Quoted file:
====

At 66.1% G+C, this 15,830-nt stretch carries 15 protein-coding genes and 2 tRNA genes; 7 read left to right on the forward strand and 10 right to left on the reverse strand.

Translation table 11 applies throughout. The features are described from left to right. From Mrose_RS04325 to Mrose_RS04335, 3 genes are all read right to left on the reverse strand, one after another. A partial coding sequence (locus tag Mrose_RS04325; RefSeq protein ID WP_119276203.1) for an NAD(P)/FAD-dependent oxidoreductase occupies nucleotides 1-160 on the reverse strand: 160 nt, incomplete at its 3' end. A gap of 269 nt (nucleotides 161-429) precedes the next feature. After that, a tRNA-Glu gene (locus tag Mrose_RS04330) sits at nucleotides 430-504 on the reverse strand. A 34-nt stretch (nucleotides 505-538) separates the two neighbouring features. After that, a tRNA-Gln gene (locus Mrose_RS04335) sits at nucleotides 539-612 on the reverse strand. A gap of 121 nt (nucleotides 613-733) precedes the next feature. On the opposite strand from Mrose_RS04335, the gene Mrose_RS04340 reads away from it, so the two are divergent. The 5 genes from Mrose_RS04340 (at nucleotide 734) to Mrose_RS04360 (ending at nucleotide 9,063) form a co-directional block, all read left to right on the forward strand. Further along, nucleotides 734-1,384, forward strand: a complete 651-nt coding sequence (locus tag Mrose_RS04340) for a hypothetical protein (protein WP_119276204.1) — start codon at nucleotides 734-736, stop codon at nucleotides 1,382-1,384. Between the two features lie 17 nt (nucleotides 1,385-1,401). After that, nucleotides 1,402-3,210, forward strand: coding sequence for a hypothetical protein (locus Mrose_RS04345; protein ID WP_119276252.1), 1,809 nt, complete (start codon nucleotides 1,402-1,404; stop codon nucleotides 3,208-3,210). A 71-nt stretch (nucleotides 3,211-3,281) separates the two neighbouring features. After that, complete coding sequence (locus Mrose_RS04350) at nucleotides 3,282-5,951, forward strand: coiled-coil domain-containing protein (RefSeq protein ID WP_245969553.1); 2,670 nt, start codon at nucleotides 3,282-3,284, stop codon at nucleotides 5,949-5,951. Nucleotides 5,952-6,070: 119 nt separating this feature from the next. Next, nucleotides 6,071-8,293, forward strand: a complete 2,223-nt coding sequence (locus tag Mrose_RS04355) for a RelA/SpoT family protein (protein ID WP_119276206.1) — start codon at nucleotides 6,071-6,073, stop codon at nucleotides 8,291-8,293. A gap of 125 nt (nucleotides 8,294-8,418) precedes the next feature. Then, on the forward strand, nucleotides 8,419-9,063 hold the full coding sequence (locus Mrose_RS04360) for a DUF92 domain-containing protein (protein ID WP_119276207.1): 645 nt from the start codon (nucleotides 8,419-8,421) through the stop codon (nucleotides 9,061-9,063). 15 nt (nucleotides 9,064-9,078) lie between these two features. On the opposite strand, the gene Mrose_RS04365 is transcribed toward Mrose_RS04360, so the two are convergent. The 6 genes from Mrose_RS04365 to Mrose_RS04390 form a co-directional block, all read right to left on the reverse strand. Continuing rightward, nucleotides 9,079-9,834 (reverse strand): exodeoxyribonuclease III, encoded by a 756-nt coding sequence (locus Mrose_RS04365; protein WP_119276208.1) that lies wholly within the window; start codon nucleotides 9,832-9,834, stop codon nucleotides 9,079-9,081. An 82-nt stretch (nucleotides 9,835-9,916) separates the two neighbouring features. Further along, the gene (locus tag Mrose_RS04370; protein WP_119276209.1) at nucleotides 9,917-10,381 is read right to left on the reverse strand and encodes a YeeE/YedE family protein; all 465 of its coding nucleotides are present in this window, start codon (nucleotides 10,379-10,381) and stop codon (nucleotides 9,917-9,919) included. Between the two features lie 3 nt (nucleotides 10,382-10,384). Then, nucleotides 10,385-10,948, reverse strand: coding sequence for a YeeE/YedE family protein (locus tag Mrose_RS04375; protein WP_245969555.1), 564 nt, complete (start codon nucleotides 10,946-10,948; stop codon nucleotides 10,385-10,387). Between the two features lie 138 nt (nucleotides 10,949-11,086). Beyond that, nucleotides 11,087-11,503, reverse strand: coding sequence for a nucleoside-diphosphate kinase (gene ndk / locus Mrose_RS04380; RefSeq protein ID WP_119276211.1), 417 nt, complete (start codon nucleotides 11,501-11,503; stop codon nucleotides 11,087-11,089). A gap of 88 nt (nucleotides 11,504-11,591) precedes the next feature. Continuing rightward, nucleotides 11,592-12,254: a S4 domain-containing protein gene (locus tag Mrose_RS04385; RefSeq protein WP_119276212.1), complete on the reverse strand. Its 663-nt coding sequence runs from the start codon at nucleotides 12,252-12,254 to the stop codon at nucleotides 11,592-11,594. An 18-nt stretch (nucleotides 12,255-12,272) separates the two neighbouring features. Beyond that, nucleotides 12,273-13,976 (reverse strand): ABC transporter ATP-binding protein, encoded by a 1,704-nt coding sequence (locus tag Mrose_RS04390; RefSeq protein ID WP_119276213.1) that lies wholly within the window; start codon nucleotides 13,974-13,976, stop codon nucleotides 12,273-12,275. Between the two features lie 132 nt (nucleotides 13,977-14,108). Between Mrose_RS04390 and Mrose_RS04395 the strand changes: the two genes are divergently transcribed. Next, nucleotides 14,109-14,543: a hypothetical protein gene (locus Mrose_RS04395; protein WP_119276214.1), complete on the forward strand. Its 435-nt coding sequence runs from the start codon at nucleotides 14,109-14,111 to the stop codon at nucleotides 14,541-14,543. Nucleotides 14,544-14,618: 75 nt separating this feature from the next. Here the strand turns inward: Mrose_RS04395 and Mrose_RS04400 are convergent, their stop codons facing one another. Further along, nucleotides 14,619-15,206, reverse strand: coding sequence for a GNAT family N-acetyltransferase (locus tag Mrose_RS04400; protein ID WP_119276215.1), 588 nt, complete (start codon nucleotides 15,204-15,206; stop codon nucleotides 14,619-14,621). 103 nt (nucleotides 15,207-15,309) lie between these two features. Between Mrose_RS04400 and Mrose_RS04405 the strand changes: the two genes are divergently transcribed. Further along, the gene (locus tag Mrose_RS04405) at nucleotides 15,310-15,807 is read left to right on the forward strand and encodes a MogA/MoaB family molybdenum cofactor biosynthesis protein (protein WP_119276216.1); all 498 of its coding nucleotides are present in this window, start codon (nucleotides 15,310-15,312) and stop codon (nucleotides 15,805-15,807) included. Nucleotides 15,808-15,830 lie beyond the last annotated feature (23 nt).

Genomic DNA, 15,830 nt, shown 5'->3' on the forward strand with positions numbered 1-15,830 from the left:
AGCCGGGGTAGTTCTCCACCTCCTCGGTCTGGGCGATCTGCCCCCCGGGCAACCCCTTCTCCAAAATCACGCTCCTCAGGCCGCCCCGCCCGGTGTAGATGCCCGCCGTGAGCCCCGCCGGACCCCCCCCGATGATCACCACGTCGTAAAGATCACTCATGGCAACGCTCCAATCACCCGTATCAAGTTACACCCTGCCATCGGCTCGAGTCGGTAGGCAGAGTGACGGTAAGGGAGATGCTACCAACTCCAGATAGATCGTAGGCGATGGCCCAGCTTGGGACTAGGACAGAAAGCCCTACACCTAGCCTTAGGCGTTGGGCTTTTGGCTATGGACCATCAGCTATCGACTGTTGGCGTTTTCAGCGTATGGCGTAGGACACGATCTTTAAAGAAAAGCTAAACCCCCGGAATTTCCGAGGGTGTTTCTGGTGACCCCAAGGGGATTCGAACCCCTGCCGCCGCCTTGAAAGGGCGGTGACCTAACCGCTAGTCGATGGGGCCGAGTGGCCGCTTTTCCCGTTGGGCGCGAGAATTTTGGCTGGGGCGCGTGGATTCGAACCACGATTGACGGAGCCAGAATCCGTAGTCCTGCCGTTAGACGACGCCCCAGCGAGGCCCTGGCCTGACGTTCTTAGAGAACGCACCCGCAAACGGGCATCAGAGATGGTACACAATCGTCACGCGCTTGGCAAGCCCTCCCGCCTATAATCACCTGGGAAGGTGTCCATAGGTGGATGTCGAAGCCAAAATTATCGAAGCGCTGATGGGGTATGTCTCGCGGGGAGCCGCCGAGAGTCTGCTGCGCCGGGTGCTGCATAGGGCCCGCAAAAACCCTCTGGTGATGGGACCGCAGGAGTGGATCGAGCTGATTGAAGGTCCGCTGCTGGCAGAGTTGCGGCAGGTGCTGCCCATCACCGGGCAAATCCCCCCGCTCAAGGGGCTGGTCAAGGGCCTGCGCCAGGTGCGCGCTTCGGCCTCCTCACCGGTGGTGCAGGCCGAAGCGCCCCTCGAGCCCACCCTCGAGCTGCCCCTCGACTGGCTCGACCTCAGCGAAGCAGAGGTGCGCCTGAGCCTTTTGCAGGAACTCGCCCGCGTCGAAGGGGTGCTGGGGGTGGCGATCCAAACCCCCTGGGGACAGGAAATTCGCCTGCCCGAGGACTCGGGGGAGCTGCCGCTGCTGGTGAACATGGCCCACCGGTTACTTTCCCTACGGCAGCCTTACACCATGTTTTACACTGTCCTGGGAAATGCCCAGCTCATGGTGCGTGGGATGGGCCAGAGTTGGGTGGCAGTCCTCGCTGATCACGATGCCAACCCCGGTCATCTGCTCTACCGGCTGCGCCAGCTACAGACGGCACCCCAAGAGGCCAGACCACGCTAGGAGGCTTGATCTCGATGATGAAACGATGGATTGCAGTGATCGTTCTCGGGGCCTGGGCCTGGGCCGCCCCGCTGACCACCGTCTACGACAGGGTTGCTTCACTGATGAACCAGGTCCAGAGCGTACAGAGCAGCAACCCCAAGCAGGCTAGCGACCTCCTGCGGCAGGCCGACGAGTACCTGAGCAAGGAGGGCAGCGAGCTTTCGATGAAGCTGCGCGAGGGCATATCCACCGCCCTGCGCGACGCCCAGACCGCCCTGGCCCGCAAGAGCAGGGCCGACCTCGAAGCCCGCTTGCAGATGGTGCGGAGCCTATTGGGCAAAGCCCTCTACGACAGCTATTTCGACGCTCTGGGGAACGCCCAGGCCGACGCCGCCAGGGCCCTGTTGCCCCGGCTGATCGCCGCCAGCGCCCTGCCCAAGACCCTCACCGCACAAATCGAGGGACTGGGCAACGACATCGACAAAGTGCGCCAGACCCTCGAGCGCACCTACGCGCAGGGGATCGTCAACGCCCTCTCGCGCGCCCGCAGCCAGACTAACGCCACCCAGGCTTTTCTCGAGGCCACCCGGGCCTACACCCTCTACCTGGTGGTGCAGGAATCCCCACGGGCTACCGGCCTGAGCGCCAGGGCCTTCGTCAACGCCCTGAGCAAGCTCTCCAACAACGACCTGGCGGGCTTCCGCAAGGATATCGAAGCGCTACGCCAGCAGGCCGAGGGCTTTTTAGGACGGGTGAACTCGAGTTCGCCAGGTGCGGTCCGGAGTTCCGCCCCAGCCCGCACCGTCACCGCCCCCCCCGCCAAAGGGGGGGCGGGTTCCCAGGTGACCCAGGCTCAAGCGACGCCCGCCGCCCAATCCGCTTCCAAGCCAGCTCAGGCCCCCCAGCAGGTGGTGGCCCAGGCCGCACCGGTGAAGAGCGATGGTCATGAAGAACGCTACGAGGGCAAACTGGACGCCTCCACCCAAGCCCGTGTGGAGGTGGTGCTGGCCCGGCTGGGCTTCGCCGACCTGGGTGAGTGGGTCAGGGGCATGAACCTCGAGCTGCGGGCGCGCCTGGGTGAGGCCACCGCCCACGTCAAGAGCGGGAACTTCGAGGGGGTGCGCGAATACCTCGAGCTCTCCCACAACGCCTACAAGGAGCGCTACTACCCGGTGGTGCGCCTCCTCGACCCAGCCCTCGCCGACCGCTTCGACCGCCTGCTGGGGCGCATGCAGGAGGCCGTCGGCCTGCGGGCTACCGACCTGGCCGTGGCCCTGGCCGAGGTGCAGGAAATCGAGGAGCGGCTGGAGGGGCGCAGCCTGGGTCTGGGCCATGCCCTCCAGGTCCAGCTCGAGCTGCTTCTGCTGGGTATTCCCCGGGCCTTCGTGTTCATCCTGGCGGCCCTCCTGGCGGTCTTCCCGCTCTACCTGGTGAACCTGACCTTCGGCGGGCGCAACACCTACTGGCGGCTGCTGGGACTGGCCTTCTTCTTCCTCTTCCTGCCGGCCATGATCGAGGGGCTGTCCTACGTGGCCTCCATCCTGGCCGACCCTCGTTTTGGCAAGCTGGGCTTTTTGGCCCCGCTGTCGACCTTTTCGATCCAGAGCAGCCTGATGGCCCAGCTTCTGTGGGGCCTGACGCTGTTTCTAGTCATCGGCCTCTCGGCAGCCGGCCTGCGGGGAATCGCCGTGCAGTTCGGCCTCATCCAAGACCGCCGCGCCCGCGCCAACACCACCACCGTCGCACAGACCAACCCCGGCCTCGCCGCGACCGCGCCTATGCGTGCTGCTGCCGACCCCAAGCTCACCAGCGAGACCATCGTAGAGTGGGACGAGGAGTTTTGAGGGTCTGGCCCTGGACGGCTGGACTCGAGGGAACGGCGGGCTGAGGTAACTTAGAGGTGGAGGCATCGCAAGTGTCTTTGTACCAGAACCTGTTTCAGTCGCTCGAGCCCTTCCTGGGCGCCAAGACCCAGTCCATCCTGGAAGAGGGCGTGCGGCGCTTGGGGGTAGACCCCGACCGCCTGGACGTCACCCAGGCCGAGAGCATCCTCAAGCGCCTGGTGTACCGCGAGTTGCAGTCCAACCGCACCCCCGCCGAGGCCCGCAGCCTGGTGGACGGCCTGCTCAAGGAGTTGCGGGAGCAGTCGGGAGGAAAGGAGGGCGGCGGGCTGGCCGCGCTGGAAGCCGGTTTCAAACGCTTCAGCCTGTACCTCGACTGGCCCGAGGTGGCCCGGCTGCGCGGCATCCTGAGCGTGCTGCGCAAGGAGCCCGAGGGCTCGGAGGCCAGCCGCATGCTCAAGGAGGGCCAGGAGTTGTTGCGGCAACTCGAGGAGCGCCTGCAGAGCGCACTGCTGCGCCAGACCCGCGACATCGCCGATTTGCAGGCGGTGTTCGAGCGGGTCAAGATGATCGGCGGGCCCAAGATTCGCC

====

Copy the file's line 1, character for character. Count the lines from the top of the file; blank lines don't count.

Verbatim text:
At 66.1% G+C, this 15,830-nt stretch carries 15 protein-coding genes and 2 tRNA genes; 7 read left to right on the forward strand and 10 right to left on the reverse strand.